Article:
Nokia and A1 Austria have declared they have successfully verified 3 component carrier aggregation (3CC CA) in a 5G standalone trial in Austria, clocking 2Gbps download speeds.

The trial used Nokia’s AirScale 5G baseband, a non-descript 5G smartphone, and a commercial 5G CPE over A1 Austria’s 5G network. Nokia and A1 Telekom claim they successfully combined two mid-band carriers in the 3.5 GHz TDD band (n78) and one capacity carrier in the 2100 MHz FDD band (n1) which added up to a total bandwidth of 160 MHz, thanks to the carrier aggregation technology. The end result of this was a peak downlink data rate of 2 Gbps.

“This trial is an important milestone as we continue to deliver on our strategy of bringing best-in-class 5G services to our subscribers,” Alexander Stock, CTO, A1 Austria added. “Maximizing our spectrum assets will enhance coverage, capacity, and performance and we are pleased to continue to work with our long-standing partner, Nokia to realize the full potential of 5G technology.”

Mark Atkinson, SVP, Radio Access Networks at Nokia added: “Nokia is the market leader in implementing 5G Carrier Aggregation solutions for different spectrum combinations. It has been exciting to support our trusted partner A1 in this trial showcasing how Carrier Aggregation is a major stepping stone for reaching Multi-Gigabit 5G data rates and enabling radio network efficiencies.”

There have been a few of these trials buzzing away of late, involving various combinations of operator and kit vendor. Last week, Nokia and O2 Telefónica Germany announced they had aggregated sub-6 GHz spectrum frequencies in an ‘industry first’ two-component carrier uplink carrier aggregation (CA) trial on 5G standalone.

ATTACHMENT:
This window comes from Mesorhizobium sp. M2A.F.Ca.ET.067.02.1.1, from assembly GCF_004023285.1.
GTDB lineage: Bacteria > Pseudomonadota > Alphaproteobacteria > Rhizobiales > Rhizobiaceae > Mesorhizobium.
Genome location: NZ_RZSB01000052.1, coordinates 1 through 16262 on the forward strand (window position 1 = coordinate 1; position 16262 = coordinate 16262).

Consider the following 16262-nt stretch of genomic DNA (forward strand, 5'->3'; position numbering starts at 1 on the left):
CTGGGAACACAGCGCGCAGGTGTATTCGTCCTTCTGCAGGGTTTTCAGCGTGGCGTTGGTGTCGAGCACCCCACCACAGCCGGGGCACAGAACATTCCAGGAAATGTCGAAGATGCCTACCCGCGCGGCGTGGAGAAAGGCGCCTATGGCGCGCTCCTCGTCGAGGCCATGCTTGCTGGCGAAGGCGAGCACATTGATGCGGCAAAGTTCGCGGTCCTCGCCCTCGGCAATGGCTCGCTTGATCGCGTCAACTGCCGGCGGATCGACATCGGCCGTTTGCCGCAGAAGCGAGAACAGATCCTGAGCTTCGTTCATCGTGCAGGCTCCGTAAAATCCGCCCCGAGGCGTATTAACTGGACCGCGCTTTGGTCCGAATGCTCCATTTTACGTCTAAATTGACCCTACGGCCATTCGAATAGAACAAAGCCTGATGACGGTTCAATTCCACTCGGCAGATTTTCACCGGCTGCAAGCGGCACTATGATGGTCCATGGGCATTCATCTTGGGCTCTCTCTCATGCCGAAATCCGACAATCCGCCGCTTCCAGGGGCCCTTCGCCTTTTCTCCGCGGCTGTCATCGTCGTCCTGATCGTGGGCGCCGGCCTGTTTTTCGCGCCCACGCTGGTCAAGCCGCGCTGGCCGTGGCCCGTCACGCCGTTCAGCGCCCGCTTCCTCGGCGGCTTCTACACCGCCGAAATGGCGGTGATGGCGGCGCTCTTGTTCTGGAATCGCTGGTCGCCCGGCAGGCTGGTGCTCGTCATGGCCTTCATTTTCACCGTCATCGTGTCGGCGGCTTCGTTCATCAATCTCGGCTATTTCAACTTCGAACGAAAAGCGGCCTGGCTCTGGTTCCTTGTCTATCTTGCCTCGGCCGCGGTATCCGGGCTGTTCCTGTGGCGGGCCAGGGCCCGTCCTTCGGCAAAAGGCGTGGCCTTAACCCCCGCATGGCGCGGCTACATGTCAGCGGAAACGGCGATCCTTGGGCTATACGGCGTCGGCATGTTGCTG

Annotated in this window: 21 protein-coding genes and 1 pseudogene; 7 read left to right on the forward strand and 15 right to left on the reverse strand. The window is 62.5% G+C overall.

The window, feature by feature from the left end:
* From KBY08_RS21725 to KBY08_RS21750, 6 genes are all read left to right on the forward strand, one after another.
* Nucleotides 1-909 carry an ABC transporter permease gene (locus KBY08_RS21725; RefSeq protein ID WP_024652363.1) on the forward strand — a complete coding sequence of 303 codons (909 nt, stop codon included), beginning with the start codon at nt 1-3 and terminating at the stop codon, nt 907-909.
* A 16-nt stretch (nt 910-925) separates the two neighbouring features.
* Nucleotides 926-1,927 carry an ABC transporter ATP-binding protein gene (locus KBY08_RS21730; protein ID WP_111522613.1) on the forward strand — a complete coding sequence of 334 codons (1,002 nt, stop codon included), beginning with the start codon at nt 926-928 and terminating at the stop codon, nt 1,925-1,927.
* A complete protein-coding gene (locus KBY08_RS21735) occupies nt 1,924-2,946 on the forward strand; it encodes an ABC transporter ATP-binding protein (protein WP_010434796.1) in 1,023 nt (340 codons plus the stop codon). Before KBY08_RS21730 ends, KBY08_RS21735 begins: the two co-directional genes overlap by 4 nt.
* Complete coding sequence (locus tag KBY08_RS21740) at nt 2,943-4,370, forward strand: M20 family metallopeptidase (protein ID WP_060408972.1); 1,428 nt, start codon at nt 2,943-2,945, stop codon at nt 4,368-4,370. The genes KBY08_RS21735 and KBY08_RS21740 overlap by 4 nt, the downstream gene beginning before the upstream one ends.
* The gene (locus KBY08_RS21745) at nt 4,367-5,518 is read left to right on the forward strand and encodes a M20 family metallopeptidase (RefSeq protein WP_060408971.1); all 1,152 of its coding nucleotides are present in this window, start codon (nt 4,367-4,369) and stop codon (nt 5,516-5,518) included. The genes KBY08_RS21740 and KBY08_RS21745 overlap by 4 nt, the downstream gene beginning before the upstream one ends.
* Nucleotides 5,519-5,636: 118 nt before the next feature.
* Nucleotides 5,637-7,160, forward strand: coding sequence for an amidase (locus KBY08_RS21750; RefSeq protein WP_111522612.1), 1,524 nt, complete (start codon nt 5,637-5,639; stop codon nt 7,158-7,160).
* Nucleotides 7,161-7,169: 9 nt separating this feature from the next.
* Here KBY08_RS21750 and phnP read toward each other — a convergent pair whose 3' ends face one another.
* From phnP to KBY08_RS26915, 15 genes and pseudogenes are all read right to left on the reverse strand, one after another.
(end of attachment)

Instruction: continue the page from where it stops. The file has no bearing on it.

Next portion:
In that trial, uplink carrier aggregation of FDD (think of a dual carriageway of upload and download traffic), using 20 MHz of 1800 MHz frequency, and TDD (think of a traffic sharing a single lane but controlled with traffic lights), using 70 MHz of 3.6 GHz frequency, were combined to apparently provide both higher data rates and increased coverage, in what was pitched as a ‘best of both worlds’ situation.

In August BT claimed to have achieved a Europe-first by aggregating four carrier components (4CC) in a 5G standalone (SA) live network trial. Working again with Nokia, the operator apparently combined four low and mid bands (2.1, 2.6, 3.4, 3.6 GHz) into one connection allowing increased data rates per user.

However as an industry we often seem to forget to nail down what it is these faster mobile speeds can practically provide that wasn’t available before – people would presumably struggle to bump into the limits of a proper 5G connection in a way that would impede whatever they could reasonably be doing on their smartphones anyway. So what is the game changing application of these trials?

Not dismiss the no doubt genuine progress that is involved, but it could be argued there is a slight issue in framing every single technical inch-forward as a ground breaking milestone – if everything is, then nothing is.

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